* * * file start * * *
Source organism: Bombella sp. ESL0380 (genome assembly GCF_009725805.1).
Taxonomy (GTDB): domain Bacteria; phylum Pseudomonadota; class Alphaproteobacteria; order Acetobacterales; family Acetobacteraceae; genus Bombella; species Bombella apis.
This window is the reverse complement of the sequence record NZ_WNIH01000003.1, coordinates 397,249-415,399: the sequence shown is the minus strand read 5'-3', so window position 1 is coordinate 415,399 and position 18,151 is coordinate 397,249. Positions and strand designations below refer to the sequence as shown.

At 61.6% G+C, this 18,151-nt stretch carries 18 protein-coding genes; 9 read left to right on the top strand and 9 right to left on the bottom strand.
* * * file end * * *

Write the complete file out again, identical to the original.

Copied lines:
Source organism: Bombella sp. ESL0380 (genome assembly GCF_009725805.1).
Taxonomy (GTDB): domain Bacteria; phylum Pseudomonadota; class Alphaproteobacteria; order Acetobacterales; family Acetobacteraceae; genus Bombella; species Bombella apis.
This window is the reverse complement of the sequence record NZ_WNIH01000003.1, coordinates 397,249-415,399: the sequence shown is the minus strand read 5'-3', so window position 1 is coordinate 415,399 and position 18,151 is coordinate 397,249. Positions and strand designations below refer to the sequence as shown.

At 61.6% G+C, this 18,151-nt stretch carries 18 protein-coding genes; 9 read left to right on the top strand and 9 right to left on the bottom strand.